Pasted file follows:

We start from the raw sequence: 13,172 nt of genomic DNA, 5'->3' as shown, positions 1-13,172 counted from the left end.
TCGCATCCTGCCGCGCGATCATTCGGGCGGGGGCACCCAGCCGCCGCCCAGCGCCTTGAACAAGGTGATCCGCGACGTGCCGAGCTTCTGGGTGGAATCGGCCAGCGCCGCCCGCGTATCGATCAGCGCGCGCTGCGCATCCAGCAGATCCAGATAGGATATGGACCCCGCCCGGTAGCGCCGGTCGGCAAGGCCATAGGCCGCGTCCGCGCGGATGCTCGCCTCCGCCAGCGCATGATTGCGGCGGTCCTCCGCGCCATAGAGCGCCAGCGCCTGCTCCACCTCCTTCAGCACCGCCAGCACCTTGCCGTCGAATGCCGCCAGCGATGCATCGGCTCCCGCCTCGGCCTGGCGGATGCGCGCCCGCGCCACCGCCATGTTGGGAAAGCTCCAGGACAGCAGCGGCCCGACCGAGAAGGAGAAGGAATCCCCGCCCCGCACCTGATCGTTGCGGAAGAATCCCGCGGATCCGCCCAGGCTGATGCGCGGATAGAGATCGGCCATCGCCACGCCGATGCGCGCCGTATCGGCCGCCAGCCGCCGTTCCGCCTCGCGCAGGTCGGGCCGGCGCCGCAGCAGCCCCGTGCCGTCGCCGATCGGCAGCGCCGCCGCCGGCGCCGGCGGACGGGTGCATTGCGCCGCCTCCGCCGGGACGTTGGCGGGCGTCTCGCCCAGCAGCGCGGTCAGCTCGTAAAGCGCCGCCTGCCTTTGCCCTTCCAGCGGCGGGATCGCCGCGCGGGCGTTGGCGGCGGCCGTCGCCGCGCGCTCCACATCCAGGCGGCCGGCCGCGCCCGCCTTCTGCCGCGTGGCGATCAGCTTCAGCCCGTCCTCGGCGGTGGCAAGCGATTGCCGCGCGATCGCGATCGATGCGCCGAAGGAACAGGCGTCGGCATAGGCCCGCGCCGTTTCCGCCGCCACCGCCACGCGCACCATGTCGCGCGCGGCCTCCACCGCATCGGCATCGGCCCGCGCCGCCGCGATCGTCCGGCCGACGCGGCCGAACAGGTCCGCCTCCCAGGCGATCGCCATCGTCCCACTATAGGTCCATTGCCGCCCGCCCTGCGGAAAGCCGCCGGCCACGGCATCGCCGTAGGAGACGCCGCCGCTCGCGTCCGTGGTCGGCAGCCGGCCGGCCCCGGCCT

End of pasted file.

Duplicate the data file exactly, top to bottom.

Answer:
We start from the raw sequence: 13,172 nt of genomic DNA, 5'->3' as shown, positions 1-13,172 counted from the left end.
TCGCATCCTGCCGCGCGATCATTCGGGCGGGGGCACCCAGCCGCCGCCCAGCGCCTTGAACAAGGTGATCCGCGACGTGCCGAGCTTCTGGGTGGAATCGGCCAGCGCCGCCCGCGTATCGATCAGCGCGCGCTGCGCATCCAGCAGATCCAGATAGGATATGGACCCCGCCCGGTAGCGCCGGTCGGCAAGGCCATAGGCCGCGTCCGCGCGGATGCTCGCCTCCGCCAGCGCATGATTGCGGCGGTCCTCCGCGCCATAGAGCGCCAGCGCCTGCTCCACCTCCTTCAGCACCGCCAGCACCTTGCCGTCGAATGCCGCCAGCGATGCATCGGCTCCCGCCTCGGCCTGGCGGATGCGCGCCCGCGCCACCGCCATGTTGGGAAAGCTCCAGGACAGCAGCGGCCCGACCGAGAAGGAGAAGGAATCCCCGCCCCGCACCTGATCGTTGCGGAAGAATCCCGCGGATCCGCCCAGGCTGATGCGCGGATAGAGATCGGCCATCGCCACGCCGATGCGCGCCGTATCGGCCGCCAGCCGCCGTTCCGCCTCGCGCAGGTCGGGCCGGCGCCGCAGCAGCCCCGTGCCGTCGCCGATCGGCAGCGCCGCCGCCGGCGCCGGCGGACGGGTGCATTGCGCCGCCTCCGCCGGGACGTTGGCGGGCGTCTCGCCCAGCAGCGCGGTCAGCTCGTAAAGCGCCGCCTGCCTTTGCCCTTCCAGCGGCGGGATCGCCGCGCGGGCGTTGGCGGCGGCCGTCGCCGCGCGCTCCACATCCAGGCGGCCGGCCGCGCCCGCCTTCTGCCGCGTGGCGATCAGCTTCAGCCCGTCCTCGGCGGTGGCAAGCGATTGCCGCGCGATCGCGATCGATGCGCCGAAGGAACAGGCGTCGGCATAGGCCCGCGCCGTTTCCGCCGCCACCGCCACGCGCACCATGTCGCGCGCGGCCTCCACCGCATCGGCATCGGCCCGCGCCGCCGCGATCGTCCGGCCGACGCGGCCGAACAGGTCCGCCTCCCAGGCGATCGCCATCGTCCCACTATAGGTCCATTGCCGCCCGCCCTGCGGAAAGCCGCCGGCCACGGCATCGCCGTAGGAGACGCCGCCGCTCGCGTCCGTGGTCGGCAGCCGGCCGGCCCCGGCCT